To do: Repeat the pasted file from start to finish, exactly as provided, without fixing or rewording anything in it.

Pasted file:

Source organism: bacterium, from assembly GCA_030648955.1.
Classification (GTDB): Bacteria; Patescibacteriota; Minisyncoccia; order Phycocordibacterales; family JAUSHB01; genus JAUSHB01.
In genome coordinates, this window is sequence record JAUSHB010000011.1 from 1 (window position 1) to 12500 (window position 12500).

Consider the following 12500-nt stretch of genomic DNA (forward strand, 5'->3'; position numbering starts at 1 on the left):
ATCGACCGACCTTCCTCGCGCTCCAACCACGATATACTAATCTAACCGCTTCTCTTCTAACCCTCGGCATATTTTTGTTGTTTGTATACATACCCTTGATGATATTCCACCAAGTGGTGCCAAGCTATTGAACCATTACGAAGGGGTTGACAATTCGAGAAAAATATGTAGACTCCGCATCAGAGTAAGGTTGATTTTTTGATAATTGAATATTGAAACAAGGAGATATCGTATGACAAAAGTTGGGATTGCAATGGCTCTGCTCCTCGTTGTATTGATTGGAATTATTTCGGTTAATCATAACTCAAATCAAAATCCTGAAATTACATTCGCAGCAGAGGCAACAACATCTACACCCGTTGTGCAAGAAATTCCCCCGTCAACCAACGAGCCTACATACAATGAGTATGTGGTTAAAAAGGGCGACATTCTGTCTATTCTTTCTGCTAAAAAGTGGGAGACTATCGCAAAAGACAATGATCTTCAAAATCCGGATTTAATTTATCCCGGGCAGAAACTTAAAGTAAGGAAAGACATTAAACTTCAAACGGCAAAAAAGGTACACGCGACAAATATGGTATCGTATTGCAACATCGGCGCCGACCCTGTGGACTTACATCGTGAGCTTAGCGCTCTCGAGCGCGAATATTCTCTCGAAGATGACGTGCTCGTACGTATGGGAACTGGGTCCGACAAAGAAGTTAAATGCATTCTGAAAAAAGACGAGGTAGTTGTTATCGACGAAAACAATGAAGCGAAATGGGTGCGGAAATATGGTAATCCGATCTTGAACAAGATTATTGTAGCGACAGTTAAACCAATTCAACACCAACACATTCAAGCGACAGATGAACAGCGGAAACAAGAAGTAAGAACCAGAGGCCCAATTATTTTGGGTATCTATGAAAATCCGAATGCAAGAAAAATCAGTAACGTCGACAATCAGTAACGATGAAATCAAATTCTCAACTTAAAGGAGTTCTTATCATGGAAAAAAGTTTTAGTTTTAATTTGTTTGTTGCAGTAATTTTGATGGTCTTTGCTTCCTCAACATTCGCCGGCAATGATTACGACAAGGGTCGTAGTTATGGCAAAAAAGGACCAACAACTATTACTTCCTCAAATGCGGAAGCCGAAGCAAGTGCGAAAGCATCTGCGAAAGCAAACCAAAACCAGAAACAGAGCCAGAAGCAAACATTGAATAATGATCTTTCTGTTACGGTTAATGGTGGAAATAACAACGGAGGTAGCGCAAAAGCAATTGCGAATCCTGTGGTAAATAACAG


Source organism: bacterium, from assembly GCA_030648955.1.
Classification (GTDB): Bacteria; Patescibacteriota; Minisyncoccia; order Phycocordibacterales; family JAUSHB01; genus JAUSHB01.
In genome coordinates, this window is sequence record JAUSHB010000011.1 from 1 (window position 1) to 12500 (window position 12500).

Consider the following 12500-nt stretch of genomic DNA (forward strand, 5'->3'; position numbering starts at 1 on the left):
ATCGACCGACCTTCCTCGCGCTCCAACCACGATATACTAATCTAACCGCTTCTCTTCTAACCCTCGGCATATTTTTGTTGTTTGTATACATACCCTTGATGATATTCCACCAAGTGGTGCCAAGCTATTGAACCATTACGAAGGGGTTGACAATTCGAGAAAAATATGTAGACTCCGCATCAGAGTAAGGTTGATTTTTTGATAATTGAATATTGAAACAAGGAGATATCGTATGACAAAAGTTGGGATTGCAATGGCTCTGCTCCTCGTTGTATTGATTGGAATTATTTCGGTTAATCATAACTCAAATCAAAATCCTGAAATTACATTCGCAGCAGAGGCAACAACATCTACACCCGTTGTGCAAGAAATTCCCCCGTCAACCAACGAGCCTACATACAATGAGTATGTGGTTAAAAAGGGCGACATTCTGTCTATTCTTTCTGCTAAAAAGTGGGAGACTATCGCAAAAGACAATGATCTTCAAAATCCGGATTTAATTTATCCCGGGCAGAAACTTAAAGTAAGGAAAGACATTAAACTTCAAACGGCAAAAAAGGTACACGCGACAAATATGGTATCGTATTGCAACATCGGCGCCGACCCTGTGGACTTACATCGTGAGCTTAGCGCTCTCGAGCGCGAATATTCTCTCGAAGATGACGTGCTCGTACGTATGGGAACTGGGTCCGACAAAGAAGTTAAATGCATTCTGAAAAAAGACGAGGTAGTTGTTATCGACGAAAACAATGAAGCGAAATGGGTGCGGAAATATGGTAATCCGATCTTGAACAAGATTATTGTAGCGACAGTTAAACCAATTCAACACCAACACATTCAAGCGACAGATGAACAGCGGAAACAAGAAGTAAGAACCAGAGGCCCAATTATTTTGGGTATCTATGAAAATCCGAATGCAAGAAAAATCAGTAACGTCGACAATCAGTAACGATGAAATCAAATTCTCAACTTAAAGGAGTTCTTATCATGGAAAAAAGTTTTAGTTTTAATTTGTTTGTTGCAGTAATTTTGATGGTCTTTGCTTCCTCAACATTCGCCGGCAATGATTACGACAAGGGTCGTAGTTATGGCAAAAAAGGACCAACAACTATTACTTCCTCAAATGCGGAAGCCGAAGCAAGTGCGAAAGCATCTGCGAAAGCAAACCAAAACCAGAAACAGAGCCAGAAGCAAACATTGAATAATGATCTTTCTGTTACGGTTAATGGTGGAAATAACAACGGAGGTAGCGCAAAAGCAATTGCGAATCCTGTGGTAAATAACAG